This story comes to us from the New York Post (here). The story dives deep into a recent move Amtrak, America’s only interstate passenger railroad to date, has chosen to eliminate dining car service on three of its long distance routes. Amtrak cites millennials who don’t like to be around people when they eat, complaining that people are icky and want more privacy (perhaps choosing Amtrak isn’t the best mode of transportation for them if they wanted “privacy”). I agree, and commented on Twitter that social justice warriors are to blame, this is yet another strike from SJWs to change things because something makes them uncomfortable or are offended.
Amtrak (which has always been awesome in my opinion), even reached out to me via Twitter to my original Tweet, sharing the New York Post story (with my original Tweet):
Amtrak has a history of messing around with dining car service in order to attempt to plug holes in their budget. Under the Bush Administration in 2005 and 2006, Amtrak moved to eliminate full service cooked-on-board meals in favor of pre-cooked MRE-style meals that were barely passable as good food. Most of the time, especially on lunch hours, dining car crews would access the cafe car stock and offer a lunch menu plated formally from the cafe car (a brief bit of history: I am a former Amtrak employee from onboard services, and I have to be honest here: becoming “former” Amtrak was the WORST mistake of my life and there isn’t a day that goes by that I wish I could take that back and take to the rails again. Okay I’m done).
For the better part of this decade, Amtrak had eliminated dining car services on their New York / Miami Silver Service routes. Having one less car meant that Amtrak could also eliminate a locomotive from a consist that normally needed two locomotives, as the old Heritage-class dining cars (in service for close to a century) were no slouches and extremely heavy, even empty.
Amtrak is set to lose even more money after investing heavily with Alstom to build a new class of Viewliner II cars: baggage, sleepers and diners. The Viewliner class car had been a staple of Amtrak, revitalizing their first class sleeper car service since they were introduced in the 1990s on the Lake Shore Limited, replacing the aforementioned extremely heavy and budget-killing (not to mention aging) Heritage-class dorm/lounge, bedroom, roomette and slumbercoach cars.
These changes and cuts were due to budget, never because someone got offended or was uncomfortable. While having a history of cutting costs by eliminating cars and/or services, Amtrak was not a company known for drastic overhauls to its consist and services because a few bad apples were loud enough. If this were the case, back in 2006 in the wake of Hurricane Katrina, when I was riding the trains for Amtrak, the company would’ve invested money in buying track to New Orleans at the drop of a hat. Instead, our runs were 8, 10, 12, 24 hours late because of reroutes, freight prioritization on freight company-owned lines, etc.
The dining car has been a piece of Americana since the dawn of long distance railroading in the United States. For those of you who aren’t aware, before the 1960s when the railroads started dropping like flies, the railroads ruled the nation. The whole of the government was swayed by the whim of the railroads. Even in the dawn of long haul air travel (which was seen as elitist, whose Stratocruisers (United Airlines) had interiors that were built around the passenger rail car design), the train was not just the average way to go but also the premiere way to travel. In the era of trains like the Broadway Limited, the 20th Century Limited, the Super Chief and the classic Empire Builder, the train was the only way to go. When passenger rail was consolidated in 1971 by President Richard Nixon (the RailPax Act which gave birth to Amtrak), the one tradition that lasted through to the modern age of travel was the dining car.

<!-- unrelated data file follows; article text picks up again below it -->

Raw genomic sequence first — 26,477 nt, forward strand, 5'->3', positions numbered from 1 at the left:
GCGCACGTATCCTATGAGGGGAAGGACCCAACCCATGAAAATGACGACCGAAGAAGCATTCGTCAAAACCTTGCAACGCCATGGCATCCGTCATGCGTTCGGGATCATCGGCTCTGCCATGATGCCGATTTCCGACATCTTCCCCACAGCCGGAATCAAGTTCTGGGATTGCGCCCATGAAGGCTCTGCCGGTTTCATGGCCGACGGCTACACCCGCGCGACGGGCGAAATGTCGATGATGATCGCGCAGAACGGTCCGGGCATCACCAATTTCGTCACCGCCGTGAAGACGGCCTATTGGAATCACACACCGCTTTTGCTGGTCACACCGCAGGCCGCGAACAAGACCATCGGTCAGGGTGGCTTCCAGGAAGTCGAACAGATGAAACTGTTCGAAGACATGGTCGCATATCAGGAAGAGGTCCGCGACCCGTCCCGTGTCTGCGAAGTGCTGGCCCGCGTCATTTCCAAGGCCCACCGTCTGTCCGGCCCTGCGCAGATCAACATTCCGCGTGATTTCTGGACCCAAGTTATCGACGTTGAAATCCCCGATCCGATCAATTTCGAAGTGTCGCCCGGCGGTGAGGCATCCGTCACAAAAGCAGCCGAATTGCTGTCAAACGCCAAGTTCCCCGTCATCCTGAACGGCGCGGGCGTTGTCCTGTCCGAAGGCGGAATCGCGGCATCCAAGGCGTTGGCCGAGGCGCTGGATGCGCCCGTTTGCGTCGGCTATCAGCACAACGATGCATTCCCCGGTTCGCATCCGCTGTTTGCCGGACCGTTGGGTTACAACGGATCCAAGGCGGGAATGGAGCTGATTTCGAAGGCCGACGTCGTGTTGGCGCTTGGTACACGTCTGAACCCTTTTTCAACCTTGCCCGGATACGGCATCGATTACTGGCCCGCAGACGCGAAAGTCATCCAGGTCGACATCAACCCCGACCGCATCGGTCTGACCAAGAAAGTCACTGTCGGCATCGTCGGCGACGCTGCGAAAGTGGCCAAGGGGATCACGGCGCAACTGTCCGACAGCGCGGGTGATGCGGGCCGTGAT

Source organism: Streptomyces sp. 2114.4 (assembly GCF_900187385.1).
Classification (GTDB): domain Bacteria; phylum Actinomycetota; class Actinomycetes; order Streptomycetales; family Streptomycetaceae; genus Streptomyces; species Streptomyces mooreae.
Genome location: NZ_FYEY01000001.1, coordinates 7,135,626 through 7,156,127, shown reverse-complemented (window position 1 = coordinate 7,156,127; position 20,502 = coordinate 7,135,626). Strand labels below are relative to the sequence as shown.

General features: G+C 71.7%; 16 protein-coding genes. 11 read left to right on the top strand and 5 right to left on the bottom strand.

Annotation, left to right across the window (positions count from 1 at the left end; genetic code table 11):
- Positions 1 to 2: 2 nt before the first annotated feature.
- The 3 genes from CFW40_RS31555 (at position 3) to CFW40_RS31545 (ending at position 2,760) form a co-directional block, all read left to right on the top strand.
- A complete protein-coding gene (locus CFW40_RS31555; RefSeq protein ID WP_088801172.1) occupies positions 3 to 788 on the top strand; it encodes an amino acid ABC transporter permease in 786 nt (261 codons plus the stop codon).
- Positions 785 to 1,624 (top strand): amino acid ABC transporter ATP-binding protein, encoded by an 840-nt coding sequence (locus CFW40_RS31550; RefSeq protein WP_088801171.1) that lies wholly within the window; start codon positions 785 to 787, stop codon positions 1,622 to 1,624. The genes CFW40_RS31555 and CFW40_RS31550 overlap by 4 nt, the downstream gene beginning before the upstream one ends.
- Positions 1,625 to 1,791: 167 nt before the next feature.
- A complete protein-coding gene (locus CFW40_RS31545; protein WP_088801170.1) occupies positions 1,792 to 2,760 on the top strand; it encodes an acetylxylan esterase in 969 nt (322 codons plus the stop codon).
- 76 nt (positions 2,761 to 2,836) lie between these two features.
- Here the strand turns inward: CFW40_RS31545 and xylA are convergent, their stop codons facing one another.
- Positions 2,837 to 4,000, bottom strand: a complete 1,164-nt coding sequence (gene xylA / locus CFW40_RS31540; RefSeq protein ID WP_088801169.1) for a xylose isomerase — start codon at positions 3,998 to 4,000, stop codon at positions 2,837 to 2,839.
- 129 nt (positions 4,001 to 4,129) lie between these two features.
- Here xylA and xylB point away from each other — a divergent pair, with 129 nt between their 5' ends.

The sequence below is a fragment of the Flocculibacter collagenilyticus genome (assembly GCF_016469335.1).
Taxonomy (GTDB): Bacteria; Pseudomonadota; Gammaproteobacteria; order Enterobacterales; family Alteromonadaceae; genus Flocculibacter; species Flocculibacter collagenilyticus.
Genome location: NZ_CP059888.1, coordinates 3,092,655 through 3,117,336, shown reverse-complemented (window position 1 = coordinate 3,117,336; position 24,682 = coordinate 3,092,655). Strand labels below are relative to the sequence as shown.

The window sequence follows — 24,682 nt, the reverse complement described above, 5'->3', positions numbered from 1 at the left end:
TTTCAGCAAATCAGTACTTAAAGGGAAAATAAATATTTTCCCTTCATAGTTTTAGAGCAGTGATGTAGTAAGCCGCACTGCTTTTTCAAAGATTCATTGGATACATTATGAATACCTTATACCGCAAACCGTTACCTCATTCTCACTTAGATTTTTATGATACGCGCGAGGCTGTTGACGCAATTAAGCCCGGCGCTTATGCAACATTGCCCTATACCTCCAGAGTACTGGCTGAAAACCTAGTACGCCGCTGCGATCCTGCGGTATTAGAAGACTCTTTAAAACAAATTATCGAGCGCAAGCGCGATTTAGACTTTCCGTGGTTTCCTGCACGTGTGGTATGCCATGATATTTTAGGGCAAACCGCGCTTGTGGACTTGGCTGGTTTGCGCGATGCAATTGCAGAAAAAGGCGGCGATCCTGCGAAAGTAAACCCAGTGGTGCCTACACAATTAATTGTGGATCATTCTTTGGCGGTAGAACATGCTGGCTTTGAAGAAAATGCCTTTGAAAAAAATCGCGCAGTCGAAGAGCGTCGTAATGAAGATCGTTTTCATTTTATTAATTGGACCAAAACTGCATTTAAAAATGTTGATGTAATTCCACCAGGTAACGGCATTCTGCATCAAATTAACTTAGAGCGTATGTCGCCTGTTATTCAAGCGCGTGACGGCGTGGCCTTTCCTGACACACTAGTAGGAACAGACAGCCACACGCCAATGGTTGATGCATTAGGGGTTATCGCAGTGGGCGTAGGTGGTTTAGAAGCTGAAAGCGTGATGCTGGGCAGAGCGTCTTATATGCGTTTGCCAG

In the 2000s, Amtrak redesigned the interior of their Heritage-class dining cars to reflect a few themes – a Florida theme and a modern theme. The experience, however, remained the same. Sitting at a table with other fellow passengers who you don’t know from a hole in the wall was half of the fun. Enjoying a hot plate of french toast while travelling at 70 miles an hour through the Upstate New York Finger Lakes region was among some of my earliest memories, and even when I worked for Amtrak, that hot plate of french toast always brought a smile to my face, no matter how tired I was from the lack of sleep I had got.
I am fully aware this doesn’t spell the end of the dining car on all Amtrak trains. The Lake Shore Limited will be the only East Coast single-level train to keep the experience alive.
Amtrak is trying their best to remain relevant to the modern generation. Pandering to social justice warriors is the last thing they should be doing. As we see with Hollywood celebrities who bend the knee, it will never be the same for this institution. I hope that Amtrak survives well into the next decade and beyond. It’s just very heartbreaking when a long standing railroading tradition falls by the wayside because a few people are so antisocial that everyone else has to suffer to accommodate them.
RIP, east coast dining cars (1920-something through 2019). You’ll be sorely missed. If you want to continue to enjoy the dining car experience, or do so for the first time, the single level trains were where the tradition started. I highly recommend booking a trip on the Lake Shore Limited, which runs between New York, Boston and Chicago via Upstate New York, Erie, PA, Cleveland and Toledo, OH.
Just another reason why I can’t wait to go home!!